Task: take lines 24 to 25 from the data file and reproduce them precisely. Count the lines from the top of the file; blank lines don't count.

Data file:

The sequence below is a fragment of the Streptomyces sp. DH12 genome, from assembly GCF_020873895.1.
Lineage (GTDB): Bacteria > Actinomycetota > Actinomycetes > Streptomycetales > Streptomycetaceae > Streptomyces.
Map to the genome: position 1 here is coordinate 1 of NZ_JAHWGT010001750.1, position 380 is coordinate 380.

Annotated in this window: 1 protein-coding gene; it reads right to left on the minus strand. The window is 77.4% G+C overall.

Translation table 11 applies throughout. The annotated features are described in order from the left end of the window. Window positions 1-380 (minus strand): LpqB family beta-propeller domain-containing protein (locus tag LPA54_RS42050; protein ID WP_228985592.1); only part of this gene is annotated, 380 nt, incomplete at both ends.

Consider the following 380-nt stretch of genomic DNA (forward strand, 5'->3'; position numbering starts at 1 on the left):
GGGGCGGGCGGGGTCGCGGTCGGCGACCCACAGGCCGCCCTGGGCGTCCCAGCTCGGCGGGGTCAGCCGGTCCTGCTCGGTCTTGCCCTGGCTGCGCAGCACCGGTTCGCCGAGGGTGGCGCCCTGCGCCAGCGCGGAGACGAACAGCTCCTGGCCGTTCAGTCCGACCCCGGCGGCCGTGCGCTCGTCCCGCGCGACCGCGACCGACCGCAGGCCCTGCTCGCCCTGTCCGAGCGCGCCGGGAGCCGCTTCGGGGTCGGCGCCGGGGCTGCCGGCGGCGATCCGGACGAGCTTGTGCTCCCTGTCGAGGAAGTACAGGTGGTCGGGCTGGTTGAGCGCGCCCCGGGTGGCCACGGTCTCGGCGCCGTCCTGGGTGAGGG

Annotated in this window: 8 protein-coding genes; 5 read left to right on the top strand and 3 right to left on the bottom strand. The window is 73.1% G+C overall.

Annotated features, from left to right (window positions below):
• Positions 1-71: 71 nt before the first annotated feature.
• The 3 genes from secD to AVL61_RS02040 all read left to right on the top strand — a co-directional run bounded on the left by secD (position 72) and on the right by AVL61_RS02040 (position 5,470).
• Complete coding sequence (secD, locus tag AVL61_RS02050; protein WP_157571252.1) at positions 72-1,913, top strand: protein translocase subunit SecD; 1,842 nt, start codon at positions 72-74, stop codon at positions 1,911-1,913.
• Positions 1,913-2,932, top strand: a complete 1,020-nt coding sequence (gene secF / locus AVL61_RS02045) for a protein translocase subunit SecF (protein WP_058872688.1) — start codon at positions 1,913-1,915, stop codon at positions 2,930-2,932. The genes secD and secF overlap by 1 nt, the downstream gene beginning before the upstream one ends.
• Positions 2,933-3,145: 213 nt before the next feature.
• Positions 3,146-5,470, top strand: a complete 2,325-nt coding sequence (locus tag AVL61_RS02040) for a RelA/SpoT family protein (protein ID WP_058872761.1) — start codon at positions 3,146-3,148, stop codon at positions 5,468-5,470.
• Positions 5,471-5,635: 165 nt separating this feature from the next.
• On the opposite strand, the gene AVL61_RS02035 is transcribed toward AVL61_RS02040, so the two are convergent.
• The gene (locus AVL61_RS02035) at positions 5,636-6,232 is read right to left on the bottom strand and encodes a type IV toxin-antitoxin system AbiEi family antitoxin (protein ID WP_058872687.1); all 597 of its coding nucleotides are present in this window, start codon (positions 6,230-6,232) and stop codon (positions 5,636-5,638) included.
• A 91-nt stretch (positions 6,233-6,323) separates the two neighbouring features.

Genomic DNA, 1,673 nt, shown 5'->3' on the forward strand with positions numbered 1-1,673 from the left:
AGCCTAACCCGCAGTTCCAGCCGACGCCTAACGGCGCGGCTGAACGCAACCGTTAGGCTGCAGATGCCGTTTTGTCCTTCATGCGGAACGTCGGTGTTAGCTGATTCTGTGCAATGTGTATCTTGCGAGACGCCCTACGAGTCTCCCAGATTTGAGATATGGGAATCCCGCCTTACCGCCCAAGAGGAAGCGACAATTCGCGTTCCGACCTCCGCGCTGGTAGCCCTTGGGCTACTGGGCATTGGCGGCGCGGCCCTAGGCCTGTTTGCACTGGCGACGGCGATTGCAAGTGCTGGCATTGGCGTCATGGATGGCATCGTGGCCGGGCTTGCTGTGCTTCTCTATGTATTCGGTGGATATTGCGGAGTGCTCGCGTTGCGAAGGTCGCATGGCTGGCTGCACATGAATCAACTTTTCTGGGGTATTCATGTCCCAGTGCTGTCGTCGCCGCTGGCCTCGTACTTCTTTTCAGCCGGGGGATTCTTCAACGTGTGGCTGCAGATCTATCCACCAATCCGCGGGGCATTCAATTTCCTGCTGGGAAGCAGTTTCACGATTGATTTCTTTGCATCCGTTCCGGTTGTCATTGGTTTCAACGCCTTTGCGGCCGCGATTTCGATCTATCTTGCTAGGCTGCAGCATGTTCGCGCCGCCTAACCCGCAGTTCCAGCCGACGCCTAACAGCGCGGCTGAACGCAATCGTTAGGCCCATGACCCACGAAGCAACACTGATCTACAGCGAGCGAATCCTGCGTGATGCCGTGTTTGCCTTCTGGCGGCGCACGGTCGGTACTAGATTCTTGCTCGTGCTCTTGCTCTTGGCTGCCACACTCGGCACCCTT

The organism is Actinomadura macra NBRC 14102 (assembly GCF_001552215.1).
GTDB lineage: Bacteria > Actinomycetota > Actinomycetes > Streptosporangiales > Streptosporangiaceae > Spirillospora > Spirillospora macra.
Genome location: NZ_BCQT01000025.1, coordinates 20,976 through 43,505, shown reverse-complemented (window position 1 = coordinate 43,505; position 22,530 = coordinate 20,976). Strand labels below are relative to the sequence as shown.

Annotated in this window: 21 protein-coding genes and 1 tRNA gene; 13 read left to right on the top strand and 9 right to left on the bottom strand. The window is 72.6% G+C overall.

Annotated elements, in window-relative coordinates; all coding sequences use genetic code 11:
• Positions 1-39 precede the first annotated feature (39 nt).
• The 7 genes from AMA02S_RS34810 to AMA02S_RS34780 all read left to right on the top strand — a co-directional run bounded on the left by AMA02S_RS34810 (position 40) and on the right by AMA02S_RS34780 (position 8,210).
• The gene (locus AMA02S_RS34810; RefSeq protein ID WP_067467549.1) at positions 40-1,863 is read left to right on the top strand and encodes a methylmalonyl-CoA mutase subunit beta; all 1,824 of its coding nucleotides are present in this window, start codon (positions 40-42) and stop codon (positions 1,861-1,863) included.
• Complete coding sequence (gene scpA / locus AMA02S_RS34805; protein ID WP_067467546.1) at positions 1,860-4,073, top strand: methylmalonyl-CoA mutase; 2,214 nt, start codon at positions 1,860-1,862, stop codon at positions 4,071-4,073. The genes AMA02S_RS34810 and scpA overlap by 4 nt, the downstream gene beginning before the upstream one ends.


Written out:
Genome location: NZ_BCQT01000025.1, coordinates 20,976 through 43,505, shown reverse-complemented (window position 1 = coordinate 43,505; position 22,530 = coordinate 20,976). Strand labels below are relative to the sequence as shown.

Annotated in this window: 21 protein-coding genes and 1 tRNA gene; 13 read left to right on the top strand and 9 right to left on the bottom strand. The window is 72.6% G+C overall.